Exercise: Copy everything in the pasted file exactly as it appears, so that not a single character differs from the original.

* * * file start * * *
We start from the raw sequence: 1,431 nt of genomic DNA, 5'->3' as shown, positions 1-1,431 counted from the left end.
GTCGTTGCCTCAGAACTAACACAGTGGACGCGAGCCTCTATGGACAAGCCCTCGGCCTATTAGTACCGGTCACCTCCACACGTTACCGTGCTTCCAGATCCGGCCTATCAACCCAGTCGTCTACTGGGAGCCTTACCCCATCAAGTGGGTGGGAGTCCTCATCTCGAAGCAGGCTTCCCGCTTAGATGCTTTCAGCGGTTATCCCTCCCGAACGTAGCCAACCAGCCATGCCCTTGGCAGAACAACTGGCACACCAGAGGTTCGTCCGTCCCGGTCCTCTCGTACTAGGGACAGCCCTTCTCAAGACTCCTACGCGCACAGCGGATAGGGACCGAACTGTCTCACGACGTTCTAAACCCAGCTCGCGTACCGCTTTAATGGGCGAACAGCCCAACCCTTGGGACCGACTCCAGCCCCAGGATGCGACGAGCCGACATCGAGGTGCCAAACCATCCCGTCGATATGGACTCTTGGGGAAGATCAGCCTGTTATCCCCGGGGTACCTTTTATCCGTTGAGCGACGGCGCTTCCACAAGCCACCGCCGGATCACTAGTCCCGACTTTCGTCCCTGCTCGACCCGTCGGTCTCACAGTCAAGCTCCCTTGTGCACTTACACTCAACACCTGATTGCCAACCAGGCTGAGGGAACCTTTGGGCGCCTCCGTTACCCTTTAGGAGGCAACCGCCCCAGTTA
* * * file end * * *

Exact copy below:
We start from the raw sequence: 1,431 nt of genomic DNA, 5'->3' as shown, positions 1-1,431 counted from the left end.
GTCGTTGCCTCAGAACTAACACAGTGGACGCGAGCCTCTATGGACAAGCCCTCGGCCTATTAGTACCGGTCACCTCCACACGTTACCGTGCTTCCAGATCCGGCCTATCAACCCAGTCGTCTACTGGGAGCCTTACCCCATCAAGTGGGTGGGAGTCCTCATCTCGAAGCAGGCTTCCCGCTTAGATGCTTTCAGCGGTTATCCCTCCCGAACGTAGCCAACCAGCCATGCCCTTGGCAGAACAACTGGCACACCAGAGGTTCGTCCGTCCCGGTCCTCTCGTACTAGGGACAGCCCTTCTCAAGACTCCTACGCGCACAGCGGATAGGGACCGAACTGTCTCACGACGTTCTAAACCCAGCTCGCGTACCGCTTTAATGGGCGAACAGCCCAACCCTTGGGACCGACTCCAGCCCCAGGATGCGACGAGCCGACATCGAGGTGCCAAACCATCCCGTCGATATGGACTCTTGGGGAAGATCAGCCTGTTATCCCCGGGGTACCTTTTATCCGTTGAGCGACGGCGCTTCCACAAGCCACCGCCGGATCACTAGTCCCGACTTTCGTCCCTGCTCGACCCGTCGGTCTCACAGTCAAGCTCCCTTGTGCACTTACACTCAACACCTGATTGCCAACCAGGCTGAGGGAACCTTTGGGCGCCTCCGTTACCCTTTAGGAGGCAACCGCCCCAGTTA